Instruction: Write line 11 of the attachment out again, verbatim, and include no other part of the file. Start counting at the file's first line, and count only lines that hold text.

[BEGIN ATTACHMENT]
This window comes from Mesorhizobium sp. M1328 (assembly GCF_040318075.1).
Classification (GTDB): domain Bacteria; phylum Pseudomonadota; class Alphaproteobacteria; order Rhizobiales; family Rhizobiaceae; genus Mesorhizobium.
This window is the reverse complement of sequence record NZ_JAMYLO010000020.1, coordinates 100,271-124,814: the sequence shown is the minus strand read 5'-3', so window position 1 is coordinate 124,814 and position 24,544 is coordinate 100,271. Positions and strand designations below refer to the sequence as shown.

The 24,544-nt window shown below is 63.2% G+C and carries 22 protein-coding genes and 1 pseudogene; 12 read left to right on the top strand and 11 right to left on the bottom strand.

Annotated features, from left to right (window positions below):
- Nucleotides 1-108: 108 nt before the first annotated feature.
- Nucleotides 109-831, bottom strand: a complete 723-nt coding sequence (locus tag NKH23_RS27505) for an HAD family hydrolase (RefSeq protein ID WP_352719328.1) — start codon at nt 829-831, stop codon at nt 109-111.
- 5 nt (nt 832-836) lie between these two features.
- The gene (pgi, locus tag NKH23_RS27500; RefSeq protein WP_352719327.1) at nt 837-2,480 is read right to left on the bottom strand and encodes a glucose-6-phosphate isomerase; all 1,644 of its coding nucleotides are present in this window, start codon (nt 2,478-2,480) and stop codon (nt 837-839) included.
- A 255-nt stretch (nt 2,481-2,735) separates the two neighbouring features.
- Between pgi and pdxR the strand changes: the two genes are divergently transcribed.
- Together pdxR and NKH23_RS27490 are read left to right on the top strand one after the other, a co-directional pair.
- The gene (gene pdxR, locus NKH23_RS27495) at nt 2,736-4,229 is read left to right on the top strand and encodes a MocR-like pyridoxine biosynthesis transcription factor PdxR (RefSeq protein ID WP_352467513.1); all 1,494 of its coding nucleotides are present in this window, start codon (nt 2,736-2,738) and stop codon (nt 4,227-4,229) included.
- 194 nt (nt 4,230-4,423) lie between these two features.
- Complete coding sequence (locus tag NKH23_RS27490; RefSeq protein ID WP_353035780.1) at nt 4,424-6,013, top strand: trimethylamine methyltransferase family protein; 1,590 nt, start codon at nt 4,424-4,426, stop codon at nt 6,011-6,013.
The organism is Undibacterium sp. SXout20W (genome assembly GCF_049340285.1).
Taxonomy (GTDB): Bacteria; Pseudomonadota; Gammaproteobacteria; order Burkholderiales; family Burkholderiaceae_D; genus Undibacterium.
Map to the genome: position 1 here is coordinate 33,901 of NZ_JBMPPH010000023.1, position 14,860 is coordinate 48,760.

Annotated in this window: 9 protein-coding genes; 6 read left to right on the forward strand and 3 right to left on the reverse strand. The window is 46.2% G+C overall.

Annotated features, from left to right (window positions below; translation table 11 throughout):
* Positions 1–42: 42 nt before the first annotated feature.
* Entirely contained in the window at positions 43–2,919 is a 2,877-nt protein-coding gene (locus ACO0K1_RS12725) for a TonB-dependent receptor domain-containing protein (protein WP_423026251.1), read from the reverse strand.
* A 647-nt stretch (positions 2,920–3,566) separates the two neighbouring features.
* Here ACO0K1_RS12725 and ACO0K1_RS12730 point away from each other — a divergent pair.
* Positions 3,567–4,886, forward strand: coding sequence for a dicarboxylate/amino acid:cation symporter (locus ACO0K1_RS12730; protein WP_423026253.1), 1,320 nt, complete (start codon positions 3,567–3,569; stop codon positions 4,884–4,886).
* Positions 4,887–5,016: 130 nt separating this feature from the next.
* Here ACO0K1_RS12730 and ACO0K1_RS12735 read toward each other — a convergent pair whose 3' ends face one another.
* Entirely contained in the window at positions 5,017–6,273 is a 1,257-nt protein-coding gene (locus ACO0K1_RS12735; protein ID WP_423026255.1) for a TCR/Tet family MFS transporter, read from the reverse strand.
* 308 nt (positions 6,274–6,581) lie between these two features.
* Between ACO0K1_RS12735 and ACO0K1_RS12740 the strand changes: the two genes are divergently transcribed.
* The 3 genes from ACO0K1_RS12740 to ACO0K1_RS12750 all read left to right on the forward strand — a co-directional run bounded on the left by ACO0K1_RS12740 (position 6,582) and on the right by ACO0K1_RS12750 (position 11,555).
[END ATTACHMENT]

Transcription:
- Between pgi and pdxR the strand changes: the two genes are divergently transcribed.